The budget tabled today by Finance Minister Pravin Gordhan was in all likelihood the last that will come in at under R1 trillion. The government will spend R907 billion in the coming financial year, due to the rise in inflation by plus 2 percent in each of the coming three years. We have come a long way, at least in expenditure terms – the 1996/7 budget was R157 billion, and ten years ago, in 2000/1, it was (only) R245 billion.
Minister Gordhan spoke of a ‘new growth path’, the key aims of which would be to create jobs, reduce poverty, and promote economic growth; these constitute as it were a trinity of goals, each expressing in its own way a central thrust, the securing of a better life for all. This ‘new growth path’ also echoed something the Minister said early on in his speech: we must do things differently; we can’t carry on doing the same things and expect different (read: better) results.
There are seven facets to the new growth path. Reducing joblessness among young people; supporting labour intensive industries; raising the levels of domestic savings (thus reducing what has to be borrowed from abroad); improving the State’s performance, especially in education; reforming the labour market; keeping inflation low; and improving competitiveness and skills in the workplace.
All of these are worthy, of course, but just as the President’s State of the Nation address was widely criticised for being long on promises but short on detail, so it might be said of the budget speech that it lacked specificity. On the other hand, the Minister can at least point to the fact that his speech is but the merest synopsis of a great pile of documentation tabled simultaneously; and that anyone who wishes to examine the details will find them set out in the estimates of state expenditure.
Among the specific points that the Minister did deal with, perhaps the most interesting was the announcement of a scheme to promote the hiring of unemployed and unskilled youth by means of a subsidy to employers. This is in itself a welcome development, a public-private partnership of the kind often talked about but seldom concretised. But it also signalled a departure, a new way of doing things. In his long tenure as Finance Minister, Trevor Manuel was never keen on using tax incentives, apparently because of the potential for abuses. However, the youth employment subsidy is to operate through the tax system, which amounts in simple terms to an incentive. If it works it will hopefully not be the last.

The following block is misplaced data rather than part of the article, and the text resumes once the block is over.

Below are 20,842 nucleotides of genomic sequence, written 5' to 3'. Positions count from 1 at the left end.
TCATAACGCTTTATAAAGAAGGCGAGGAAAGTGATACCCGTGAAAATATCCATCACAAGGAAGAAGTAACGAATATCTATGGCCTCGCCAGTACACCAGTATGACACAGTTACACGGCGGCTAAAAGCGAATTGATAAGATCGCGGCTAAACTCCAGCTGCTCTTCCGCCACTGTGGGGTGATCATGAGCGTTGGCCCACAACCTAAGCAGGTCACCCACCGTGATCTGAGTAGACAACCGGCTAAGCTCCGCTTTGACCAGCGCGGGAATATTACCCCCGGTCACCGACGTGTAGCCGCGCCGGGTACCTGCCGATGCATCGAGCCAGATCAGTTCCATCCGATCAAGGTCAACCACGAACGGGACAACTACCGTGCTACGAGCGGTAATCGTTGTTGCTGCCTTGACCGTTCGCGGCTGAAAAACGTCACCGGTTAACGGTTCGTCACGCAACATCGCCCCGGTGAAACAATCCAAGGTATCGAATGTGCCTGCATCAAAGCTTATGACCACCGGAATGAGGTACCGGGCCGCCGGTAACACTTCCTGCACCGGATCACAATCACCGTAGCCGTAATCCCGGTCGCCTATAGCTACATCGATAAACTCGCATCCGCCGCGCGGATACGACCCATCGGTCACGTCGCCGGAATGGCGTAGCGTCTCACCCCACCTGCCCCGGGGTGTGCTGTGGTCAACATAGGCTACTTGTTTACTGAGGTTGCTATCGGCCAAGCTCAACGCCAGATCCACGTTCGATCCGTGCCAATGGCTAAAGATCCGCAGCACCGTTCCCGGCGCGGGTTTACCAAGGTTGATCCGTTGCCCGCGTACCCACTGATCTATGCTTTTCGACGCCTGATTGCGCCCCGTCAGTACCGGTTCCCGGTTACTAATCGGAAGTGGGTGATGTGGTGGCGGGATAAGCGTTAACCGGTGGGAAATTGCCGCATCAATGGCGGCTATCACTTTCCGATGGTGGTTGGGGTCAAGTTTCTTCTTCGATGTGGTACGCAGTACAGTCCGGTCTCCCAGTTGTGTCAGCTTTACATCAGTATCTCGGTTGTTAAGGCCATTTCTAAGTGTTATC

There had been much speculation that the Minister would say something about a loosening of the inflation target band of 3-6 percent but, on the contrary, he was especially firm in his statement that the band would remain as is, and that the Reserve Bank would continue with a monetary policy aimed first and foremost at keeping inflation down. While this will win him no friends on the left (or among exporters) he did give an implicit nod to the concerns of the Congress of South African Trade Unions (COSATU) and others that the Reserve Bank is too much of a free agent. Gordhan referred more than once to the fact that he and the Bank’s governor would ‘consult regularly’; and he made a point of saying that the Bank needed to improve the way it communicated its policies and decisions to the public.
Very few people will complain about the lack of tax breaks for higher income earners; the R6.5 billion in income tax relief is correctly destined for lower earners. But all taxpayers should note the Minister’s candid reference to the possibility that taxes might have to be raised in coming years. What we are forced to borrow now will have to be paid back sooner or later; and if the tax base fails to expand, existing taxpayers will ultimately have to cough up.
The introduction of a carbon tax on all new vehicles that emit more than 120 grams of carbon per kilometre is another innovative measure, and one which will be regarded as overdue by many. It will hopefully contribute to greater environmental responsibility, and may be the first of many such taxes: the Minister clearly stated that environmental taxes would be ‘explored’.
The fact that it was not necessary to raise taxes in this budget despite the appalling economic conditions of the last financial year, and that our borrowing requirements remain low by international standards, is a tribute to the prudent, indeed conservative, management of revenue and expenditure by the government for the last 15 years. In this respect Minister Gordhan has stepped smoothly into the shoes of his much-admired predecessor; for all his talk of doing things differently, it appears that not much will change in the overall approach to the budget.
It remains necessary, though, to raise questions; the Minister himself would be the first to accept accountability, as was shown by his clear statement that everything the government takes in as revenue comes ultimately from the tax payer. And the essential question must be: is the money really reaching the places and people that need it most? The ongoing service delivery protests are an indication that the answer to that question is uncertain, at least as far as the poor are concerned. Here is another: the growth in total expenditure from R245 billion in 2000/1 to R907 billion in 2010/11 amounts to some 370% - close to quadrupling. Over the same period, though, the old-age pension merely doubled, from R540 per month to today’s announcement of R1 080.
Southern African Catholic Bishop’s Conference